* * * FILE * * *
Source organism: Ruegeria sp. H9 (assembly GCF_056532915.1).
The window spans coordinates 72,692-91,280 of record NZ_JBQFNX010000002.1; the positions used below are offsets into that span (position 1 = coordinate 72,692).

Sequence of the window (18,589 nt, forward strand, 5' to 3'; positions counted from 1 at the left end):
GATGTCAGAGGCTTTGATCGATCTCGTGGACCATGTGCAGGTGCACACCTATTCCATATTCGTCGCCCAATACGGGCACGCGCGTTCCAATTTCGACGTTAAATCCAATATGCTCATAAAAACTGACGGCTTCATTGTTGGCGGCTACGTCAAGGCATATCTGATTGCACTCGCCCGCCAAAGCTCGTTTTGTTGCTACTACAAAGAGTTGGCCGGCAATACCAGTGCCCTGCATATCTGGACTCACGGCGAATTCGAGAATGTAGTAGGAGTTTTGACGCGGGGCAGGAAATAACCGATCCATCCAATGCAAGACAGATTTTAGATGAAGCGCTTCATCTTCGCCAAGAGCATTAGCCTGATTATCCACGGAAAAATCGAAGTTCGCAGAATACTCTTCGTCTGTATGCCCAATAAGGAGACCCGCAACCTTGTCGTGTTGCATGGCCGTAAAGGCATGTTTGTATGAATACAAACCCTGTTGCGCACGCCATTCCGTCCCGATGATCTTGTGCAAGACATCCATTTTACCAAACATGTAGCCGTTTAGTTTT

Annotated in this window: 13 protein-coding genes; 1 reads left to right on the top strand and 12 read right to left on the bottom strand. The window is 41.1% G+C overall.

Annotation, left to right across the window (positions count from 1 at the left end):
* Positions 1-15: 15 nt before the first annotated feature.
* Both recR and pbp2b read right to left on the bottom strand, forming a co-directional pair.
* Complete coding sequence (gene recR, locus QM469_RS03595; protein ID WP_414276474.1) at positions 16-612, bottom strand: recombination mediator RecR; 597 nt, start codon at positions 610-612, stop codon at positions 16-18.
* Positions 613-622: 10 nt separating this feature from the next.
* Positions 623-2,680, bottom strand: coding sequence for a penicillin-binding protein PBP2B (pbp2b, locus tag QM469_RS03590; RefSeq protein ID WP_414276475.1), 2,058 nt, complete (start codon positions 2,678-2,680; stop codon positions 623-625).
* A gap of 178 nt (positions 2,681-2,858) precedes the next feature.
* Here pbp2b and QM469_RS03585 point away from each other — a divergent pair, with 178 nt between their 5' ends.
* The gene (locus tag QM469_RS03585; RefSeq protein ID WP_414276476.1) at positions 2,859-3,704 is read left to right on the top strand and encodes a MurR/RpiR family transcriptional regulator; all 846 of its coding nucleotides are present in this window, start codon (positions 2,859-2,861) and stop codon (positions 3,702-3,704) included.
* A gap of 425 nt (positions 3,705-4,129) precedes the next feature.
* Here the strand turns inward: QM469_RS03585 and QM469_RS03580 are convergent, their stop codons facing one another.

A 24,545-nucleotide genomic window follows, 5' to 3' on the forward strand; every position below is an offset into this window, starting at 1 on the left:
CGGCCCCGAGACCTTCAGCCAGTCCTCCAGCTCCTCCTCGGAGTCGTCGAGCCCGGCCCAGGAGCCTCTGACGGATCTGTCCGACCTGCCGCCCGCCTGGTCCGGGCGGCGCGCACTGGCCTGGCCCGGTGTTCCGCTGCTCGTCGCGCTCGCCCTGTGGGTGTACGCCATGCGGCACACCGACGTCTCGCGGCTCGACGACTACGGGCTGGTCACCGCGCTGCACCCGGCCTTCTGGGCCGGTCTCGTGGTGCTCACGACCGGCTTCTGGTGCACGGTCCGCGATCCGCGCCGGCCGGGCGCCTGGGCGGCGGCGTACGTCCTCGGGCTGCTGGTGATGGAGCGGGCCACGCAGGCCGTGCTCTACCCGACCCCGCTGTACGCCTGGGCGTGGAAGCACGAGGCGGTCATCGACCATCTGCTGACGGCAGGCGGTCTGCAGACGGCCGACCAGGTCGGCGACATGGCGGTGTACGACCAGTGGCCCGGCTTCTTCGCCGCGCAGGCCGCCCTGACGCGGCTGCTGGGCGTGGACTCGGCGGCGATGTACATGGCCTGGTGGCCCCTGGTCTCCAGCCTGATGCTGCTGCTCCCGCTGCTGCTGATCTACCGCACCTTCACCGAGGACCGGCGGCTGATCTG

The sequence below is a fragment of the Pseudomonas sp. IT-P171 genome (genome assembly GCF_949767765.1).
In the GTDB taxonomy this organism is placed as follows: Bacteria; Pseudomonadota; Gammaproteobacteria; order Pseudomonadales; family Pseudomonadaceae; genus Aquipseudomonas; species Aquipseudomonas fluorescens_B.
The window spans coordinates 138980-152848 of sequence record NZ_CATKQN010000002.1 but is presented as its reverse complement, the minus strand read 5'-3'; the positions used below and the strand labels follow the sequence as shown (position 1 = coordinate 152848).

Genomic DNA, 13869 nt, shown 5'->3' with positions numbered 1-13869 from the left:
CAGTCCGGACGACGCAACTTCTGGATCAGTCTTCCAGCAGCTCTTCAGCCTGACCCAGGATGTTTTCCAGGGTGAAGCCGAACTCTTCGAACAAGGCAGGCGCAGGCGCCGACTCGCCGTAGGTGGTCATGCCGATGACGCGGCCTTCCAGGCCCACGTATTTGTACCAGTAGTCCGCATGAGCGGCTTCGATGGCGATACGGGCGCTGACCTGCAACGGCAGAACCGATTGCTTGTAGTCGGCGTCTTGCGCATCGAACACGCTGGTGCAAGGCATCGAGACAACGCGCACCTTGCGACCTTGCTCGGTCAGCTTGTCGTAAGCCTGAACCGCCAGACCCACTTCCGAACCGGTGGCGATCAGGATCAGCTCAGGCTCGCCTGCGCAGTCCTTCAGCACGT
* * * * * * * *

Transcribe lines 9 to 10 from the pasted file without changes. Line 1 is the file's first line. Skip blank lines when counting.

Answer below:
* Complete coding sequence (gene recR, locus QM469_RS03595; protein ID WP_414276474.1) at positions 16-612, bottom strand: recombination mediator RecR; 597 nt, start codon at positions 610-612, stop codon at positions 16-18.
* Positions 613-622: 10 nt separating this feature from the next.